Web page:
Today’s Miami Herald column by Carrfour Supportive Housing President Stephanie Berman-Eisenberg needs little by way of introduction. Carrfour, Florida’s largest non-profit affordable housing developer, has teamed up with partner organizations to provide residential and supportive services to vets who have returned home to find their life turned upside down.
We read and hear a lot about the various health challenges that veterans encounter after their service concludes. It appears that the threat of homelessness presents another front in the ongoing battle to take care of our nation’s heroes.
A step forward for homeless vets
The wars in Iraq and Afghanistan have created a new generation of veterans — many of whom have returned only to encounter serious financial burdens as the nation’s economy struggles to find its footing. For these heroes, the excitement of coming home has been marred by the reality that they may suddenly be without a job and without a place to call home.
The veteran communities in Miami-Dade and Broward counties have been hit particularly hard by the economic downturn. All told, our area is home to more than 20,000 low income veterans — 1,000 of whom are now battling homelessness.
Complicating these hardships is South Florida’s standing as the least affordable of the nation’s 25 largest metropolitan areas, according to a recent study by the Washington-based Center for Housing Policy and the Center for Neighborhood Technology in Chicago. The report found that households earning between $25,444 and $50,888 per year spend nearly three-fourths of their income on housing and transportation alone.
The harsh reality is that many of South Florida’s veteran families fall within this income range or at levels below this threshold. At the same time, home costs in our region are gradually rising again.
Fortunately there is help on the way for our community’s neediest veterans this Veterans Day, thanks to a new grant from the U.S. Department of Veterans Affairs that will be put to work at the local level.
With $1 million in new support, a collaboration has been formed between four South Florida nonprofits — Carrfour Supportive Housing, PAIRS Foundation, Henderson Behavioral Health, and Neighborhood Housing Services of South Florida — with the goal of ending homelessness among at-risk veterans and their families. The initiative, called Operation Sacred Trust, provides housing assistance and supportive services for thousands of struggling veterans living in Miami-Dade and Broward counties.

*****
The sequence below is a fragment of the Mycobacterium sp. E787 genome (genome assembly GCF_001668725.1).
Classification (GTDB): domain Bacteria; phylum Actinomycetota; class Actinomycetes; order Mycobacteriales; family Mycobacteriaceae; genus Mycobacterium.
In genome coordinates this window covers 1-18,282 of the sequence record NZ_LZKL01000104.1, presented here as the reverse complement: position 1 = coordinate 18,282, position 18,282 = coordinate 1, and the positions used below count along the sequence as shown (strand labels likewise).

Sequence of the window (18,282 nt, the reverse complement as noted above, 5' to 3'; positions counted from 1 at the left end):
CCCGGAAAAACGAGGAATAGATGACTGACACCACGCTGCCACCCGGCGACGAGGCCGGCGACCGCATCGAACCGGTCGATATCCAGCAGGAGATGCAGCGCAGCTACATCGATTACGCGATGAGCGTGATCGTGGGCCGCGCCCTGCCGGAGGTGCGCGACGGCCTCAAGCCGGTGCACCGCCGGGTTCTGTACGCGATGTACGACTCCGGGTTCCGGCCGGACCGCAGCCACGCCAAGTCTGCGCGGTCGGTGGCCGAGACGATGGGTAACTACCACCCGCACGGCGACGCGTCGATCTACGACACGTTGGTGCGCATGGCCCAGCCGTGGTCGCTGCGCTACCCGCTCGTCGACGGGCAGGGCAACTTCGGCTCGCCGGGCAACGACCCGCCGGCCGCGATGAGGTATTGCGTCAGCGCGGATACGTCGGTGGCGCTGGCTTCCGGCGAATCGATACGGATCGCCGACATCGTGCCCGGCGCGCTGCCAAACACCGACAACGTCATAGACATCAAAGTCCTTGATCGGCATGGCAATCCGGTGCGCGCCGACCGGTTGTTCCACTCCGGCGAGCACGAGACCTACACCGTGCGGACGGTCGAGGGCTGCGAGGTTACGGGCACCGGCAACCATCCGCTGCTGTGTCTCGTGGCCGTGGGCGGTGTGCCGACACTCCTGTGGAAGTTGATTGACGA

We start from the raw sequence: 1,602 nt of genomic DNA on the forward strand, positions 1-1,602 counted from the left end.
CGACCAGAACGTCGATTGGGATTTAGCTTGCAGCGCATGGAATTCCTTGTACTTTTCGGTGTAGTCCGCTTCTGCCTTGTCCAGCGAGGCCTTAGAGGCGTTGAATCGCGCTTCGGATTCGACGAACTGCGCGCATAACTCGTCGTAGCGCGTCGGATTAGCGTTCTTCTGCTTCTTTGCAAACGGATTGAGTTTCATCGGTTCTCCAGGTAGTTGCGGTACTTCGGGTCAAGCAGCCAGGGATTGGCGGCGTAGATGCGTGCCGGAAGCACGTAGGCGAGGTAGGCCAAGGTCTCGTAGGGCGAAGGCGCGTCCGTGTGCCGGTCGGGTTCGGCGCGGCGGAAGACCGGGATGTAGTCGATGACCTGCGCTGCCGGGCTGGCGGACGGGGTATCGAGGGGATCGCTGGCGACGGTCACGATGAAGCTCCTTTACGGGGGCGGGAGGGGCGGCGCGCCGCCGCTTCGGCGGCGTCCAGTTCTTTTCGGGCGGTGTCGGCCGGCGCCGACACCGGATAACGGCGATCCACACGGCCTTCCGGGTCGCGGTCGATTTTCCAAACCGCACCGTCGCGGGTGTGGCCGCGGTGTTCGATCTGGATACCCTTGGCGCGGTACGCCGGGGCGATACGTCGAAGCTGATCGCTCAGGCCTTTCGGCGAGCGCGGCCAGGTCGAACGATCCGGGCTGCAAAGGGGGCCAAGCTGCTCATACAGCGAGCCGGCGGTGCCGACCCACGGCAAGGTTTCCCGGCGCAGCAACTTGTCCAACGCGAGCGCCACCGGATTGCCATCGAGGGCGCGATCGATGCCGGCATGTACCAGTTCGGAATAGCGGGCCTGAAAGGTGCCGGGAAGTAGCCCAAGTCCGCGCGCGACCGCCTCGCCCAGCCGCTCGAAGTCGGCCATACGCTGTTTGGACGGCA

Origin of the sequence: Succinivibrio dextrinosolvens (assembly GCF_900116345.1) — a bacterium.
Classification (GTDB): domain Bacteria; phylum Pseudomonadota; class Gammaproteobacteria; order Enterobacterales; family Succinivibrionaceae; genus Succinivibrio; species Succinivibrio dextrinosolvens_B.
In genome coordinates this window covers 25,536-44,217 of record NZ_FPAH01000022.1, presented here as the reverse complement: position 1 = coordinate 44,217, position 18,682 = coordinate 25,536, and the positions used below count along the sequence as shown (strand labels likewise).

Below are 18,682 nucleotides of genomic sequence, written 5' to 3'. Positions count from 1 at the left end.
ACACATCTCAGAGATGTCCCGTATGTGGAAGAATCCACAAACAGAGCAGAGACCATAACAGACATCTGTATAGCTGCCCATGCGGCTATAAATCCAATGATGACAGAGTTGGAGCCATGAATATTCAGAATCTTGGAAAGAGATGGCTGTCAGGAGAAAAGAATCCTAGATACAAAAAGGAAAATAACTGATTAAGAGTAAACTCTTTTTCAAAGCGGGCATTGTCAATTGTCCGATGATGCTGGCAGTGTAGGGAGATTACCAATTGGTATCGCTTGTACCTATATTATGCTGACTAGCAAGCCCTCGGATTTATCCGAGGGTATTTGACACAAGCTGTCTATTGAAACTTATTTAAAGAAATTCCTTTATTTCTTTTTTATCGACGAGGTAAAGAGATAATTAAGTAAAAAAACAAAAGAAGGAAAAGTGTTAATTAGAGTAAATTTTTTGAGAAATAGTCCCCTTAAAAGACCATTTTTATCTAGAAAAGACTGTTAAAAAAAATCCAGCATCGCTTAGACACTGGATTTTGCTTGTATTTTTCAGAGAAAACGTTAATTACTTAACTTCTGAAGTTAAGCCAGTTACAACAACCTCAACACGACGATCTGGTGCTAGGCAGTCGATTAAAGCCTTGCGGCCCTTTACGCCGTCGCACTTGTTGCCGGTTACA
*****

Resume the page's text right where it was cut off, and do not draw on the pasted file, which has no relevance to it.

Rather than competing for the same dollars, our organizations have joined forces to create Operation Sacred Trust. It’s a classic example of the whole being greater than the sum of its parts.
Ending homelessness among veterans goes far beyond finding a home; it requires ongoing outreach and supportive services such as employment assistance, health care, financial planning, transportation, and relationship counseling. Operation Sacred Trust also helps veterans who have fallen behind on their bills by providing limited payments to third parties such as landlords, utility companies, and child-care providers.
While the VA’s federal funding will make a positive impact in the lives of hundreds of local families in need, there is significant work to be done. Unfortunately, this heightened need comes as funding from state and local sources falls to historically low levels.
With the cash-strapped public sector only equipped to do so much, the private sector has an opportunity to step up in support through volunteerism, individual donations, and corporate sponsorships. Consider it an opportunity to serve our veterans in recognition of their service to us.
Stephanie Berman-Eisenberg is president/CEO of Miami-based Carrfour Supportive Housing, a nonprofit affordable housing developer.